Oxygen free radical-induced oxidative damage is involved in both aging and ischemia-reperfusion. The purpose of this study was to determine the aging-induced oxidative alterations in rat heart as well as the age-dependence of heart injury following ischemia-reperfusion. A comparative study was performed on young and old ischemic-reperfused rat hearts. Protein oxidation and the ascorbyl radical level in heart tissue were determined in order to characterize the oxidative stress. Comparing the control conditions, old hearts have 31% more oxidized proteins as measured by protein carbonyl content, and 18% lower ascorbyl radical level as determined by ESR, than young ones. The extent of increase of protein oxidation and ascorbyl free radical depletion induced by ischemia-reperfusion is less pronounced in the old hearts (7 and 8% respectively), as compared to the young ones (55 and 21% respectively). Pre-treatment with a free radical scavenger, such as centrophenoxine, diminished the ischemia-reperfusion injury in both young and old rat hearts.



Age-related decline in multiple unit action potentials of CA3 region of rat hippocampus: Correlation with lipid peroxidation and lipofuscin concentration and the effect of centrophenoxine

NEUROBIOL. AGING (USA), 1993, 14/4 (319-330)

Changes in lipid peroxidation, lipofuscin concentration, and multiple unit activity (MUA recorded in conscious animals) in the CA3 region were studied in the hippocampus of male Wistar rats aged 4, 8, 16, and 24 months. The lipid peroxidation and lipofuscin concentration were increased with age. The MUA, however, declined with age. Correlational analyses were performed for the four age groups to determine the relationship between the age-associated decline in MUA with the age-related alterations in lipid peroxidation and lipofuscin concentrations. The age-related increase in lipid peroxidation correlated positively with the age-associated increase in lipofuscin concentration. The age-related increases in lipid peroxidation and lipofuscin concentration correlated negatively with the changes in MUA. Since lipid peroxidation may affect neuronal electrophysiology, our data suggested that age-related increase in lipid peroxidation may contribute to an age-associated decline in neuronal electrical activity. Centrophenoxine effects were studied on the three above-mentioned age-associated changes in the hippocampus. The drug had no effect on all three parameters in 4- and 8-month-old rats. In 16- and 24-month-old rats, however, the drug significantly increased the MUA but concomitantly decreased lipofuscin concentration and lipid peroxidation. Correlational analyses of the data on MUA, lipid peroxidation and lipofuscin concentration from the centrophenoxine-treated animals showed that the drug-induced diminution in both lipofuscin and lipid peroxidation was significantly correlated with the drug-induced increase in MUA. The differential effect of the drug in younger (4-8 months) and older (16-24 months) animals indicated that the stimulation of MUA was clearly associated with concomitant decrease in lipid peroxidation and lipofuscin concentration.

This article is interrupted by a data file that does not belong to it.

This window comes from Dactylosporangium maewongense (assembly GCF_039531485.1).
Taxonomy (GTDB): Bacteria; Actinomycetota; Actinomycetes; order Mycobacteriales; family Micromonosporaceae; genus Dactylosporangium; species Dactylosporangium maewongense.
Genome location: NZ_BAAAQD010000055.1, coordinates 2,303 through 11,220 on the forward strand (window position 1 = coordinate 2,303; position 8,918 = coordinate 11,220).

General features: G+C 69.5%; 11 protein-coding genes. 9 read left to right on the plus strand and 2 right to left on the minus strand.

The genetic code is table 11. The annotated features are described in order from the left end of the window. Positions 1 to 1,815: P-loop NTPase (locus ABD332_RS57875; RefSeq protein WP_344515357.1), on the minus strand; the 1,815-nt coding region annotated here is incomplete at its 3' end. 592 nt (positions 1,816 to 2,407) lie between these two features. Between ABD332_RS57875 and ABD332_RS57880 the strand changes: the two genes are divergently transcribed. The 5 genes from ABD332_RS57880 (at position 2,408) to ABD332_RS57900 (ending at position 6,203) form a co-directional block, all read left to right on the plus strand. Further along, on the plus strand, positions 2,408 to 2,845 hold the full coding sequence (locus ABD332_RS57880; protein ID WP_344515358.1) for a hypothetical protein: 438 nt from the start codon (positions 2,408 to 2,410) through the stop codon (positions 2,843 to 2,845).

Effects of centrophenoxine on body composition and some biochemical parameters of demented elderly people as revealed in a double-blind clinical trial

ARCH. GERONTOL. GERIATR. (Netherlands), 1990, 10/3 (239-251)